Now that all those sub-prime loans have defaulted and folks who couldn’t afford their houses have been evicted, the foreclosure crisis is over, right?
Because subprime loans aren’t the only loans that began with a couple of years of fantastic teaser rates that made houses seem affordable. And over the next few years, all of those other loans will reset.
Now that interest rates are low, the folks who still have jobs and equity in their houses will refinance. Others, however, will be stuck paying higher rates–or they’ll walk away from their houses.
Fund manager John Hussman of the Hussman Funds explains:
If there is any good news at present, it is that the capital infusions of late-2008 have temporarily stabilised the banking system, and that the U.S. economy is presently enjoying a brief and modest reprieve from the financial crisis. This is largely the result of an ebbing in the rate of sub-prime mortgage resets, which reached their peak in mid-2008, with corresponding mortgage losses and foreclosures a few months later. Since this crisis began, the profile of mortgage resets has been well-correlated with subsequent foreclosures.
Unfortunately, the reset schedule above depicts only sub-prime mortgages. As the recent housing bubble progressed, the profile of mortgage originations changed, so that at the very peak of the housing bubble, new originations took the form of Alt-As (low or no requirement to document income) and Option-ARMs (teaser rates, with no required principal repayments).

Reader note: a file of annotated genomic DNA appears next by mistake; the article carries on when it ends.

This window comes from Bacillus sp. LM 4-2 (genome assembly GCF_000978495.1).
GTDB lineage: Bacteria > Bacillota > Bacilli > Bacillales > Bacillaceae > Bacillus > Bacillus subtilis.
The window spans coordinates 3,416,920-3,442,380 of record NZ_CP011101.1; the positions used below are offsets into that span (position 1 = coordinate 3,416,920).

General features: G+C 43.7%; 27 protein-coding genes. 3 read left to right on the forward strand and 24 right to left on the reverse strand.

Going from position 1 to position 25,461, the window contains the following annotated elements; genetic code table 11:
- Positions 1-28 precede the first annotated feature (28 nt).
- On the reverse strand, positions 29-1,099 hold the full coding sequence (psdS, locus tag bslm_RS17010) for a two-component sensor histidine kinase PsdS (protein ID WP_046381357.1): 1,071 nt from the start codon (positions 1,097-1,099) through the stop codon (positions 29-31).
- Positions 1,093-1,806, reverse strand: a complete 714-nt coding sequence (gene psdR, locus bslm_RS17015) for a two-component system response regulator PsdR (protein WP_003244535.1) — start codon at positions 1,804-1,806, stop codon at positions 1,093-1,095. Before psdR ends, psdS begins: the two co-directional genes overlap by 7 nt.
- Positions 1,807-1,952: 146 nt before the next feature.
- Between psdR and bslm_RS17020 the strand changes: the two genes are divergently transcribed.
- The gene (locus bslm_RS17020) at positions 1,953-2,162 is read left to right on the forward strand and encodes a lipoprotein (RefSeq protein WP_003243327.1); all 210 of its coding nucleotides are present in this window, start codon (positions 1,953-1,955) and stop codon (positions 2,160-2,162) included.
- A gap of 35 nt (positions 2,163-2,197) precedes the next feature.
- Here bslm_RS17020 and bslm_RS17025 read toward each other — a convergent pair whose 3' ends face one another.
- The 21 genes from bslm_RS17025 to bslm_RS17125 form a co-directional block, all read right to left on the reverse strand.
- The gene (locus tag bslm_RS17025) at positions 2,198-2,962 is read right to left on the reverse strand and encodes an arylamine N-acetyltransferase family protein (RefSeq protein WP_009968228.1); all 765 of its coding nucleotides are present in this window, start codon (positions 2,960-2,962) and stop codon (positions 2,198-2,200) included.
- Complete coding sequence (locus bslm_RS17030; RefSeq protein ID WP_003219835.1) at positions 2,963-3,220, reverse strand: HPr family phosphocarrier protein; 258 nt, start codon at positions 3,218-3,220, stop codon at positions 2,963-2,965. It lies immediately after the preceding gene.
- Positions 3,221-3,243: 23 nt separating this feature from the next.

A broader profile of mortgage resets is presented below (though even this chart does not include the full range of adjustable mortgage products).
This reset profile is of great concern, because the majority of resets are still ahead. Moreover, the mortgages to which these resets will apply are primarily those originated late in the housing bubble, at the highest prices, and therefore having the largest probable loss. Though many of these mortgages are tied to LIBOR, and therefore benefit from low LIBOR rates, the interest rates on the mortgages are typically reset to a significant spread above LIBOR, and this spread remains constant as interest rates change. Undoubtedly, some Alt-A and option-ARM foreclosures have already occurred, but the likelihood is that major additional foreclosures and mortgage losses lie ahead. If we fail to address foreclosure abatement during the current window of opportunity (early to mid-2009), there may not be time for legislative efforts to contain the resulting fallout.